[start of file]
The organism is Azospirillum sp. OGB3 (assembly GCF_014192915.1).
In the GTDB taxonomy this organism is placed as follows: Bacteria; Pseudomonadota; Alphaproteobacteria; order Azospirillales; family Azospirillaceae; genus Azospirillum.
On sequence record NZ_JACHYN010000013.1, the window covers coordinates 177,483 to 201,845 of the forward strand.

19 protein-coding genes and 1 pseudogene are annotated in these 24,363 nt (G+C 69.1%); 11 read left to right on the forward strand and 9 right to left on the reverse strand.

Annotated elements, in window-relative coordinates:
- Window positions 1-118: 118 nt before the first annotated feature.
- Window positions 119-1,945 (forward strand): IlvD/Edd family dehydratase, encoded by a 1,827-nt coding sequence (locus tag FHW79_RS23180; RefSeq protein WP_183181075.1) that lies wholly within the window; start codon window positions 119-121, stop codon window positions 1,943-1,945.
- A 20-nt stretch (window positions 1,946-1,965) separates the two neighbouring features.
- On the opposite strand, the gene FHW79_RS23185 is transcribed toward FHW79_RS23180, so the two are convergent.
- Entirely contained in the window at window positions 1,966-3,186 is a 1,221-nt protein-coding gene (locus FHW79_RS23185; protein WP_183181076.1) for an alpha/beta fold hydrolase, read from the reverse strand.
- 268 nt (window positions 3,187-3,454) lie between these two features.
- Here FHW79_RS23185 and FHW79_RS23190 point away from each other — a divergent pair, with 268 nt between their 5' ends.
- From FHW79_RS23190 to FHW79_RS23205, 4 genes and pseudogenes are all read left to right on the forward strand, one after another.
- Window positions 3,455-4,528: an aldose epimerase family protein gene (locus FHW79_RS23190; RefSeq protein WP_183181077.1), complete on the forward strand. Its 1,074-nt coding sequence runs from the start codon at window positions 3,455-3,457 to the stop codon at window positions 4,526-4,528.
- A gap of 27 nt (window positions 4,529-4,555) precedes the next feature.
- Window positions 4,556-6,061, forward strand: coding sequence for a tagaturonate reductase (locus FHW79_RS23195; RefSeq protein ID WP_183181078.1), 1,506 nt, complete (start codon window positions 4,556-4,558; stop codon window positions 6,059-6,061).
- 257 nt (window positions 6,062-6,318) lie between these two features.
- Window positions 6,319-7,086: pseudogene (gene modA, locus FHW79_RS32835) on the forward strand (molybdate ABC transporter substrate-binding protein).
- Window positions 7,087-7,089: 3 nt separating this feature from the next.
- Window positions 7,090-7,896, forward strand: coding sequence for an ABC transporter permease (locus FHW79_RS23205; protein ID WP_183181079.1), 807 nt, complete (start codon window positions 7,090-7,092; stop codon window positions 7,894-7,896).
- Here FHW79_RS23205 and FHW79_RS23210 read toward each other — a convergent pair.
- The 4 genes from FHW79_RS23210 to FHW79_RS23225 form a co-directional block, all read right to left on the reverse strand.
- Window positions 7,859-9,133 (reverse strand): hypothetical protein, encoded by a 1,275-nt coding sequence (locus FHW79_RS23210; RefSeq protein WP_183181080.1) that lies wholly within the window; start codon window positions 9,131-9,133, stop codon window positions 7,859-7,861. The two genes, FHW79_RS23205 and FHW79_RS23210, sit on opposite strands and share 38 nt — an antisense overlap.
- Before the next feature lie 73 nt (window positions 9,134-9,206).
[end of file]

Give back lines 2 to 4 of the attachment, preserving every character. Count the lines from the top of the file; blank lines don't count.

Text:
In the GTDB taxonomy this organism is placed as follows: Bacteria; Pseudomonadota; Alphaproteobacteria; order Azospirillales; family Azospirillaceae; genus Azospirillum.
On sequence record NZ_JACHYN010000013.1, the window covers coordinates 177,483 to 201,845 of the forward strand.

19 protein-coding genes and 1 pseudogene are annotated in these 24,363 nt (G+C 69.1%); 11 read left to right on the forward strand and 9 right to left on the reverse strand.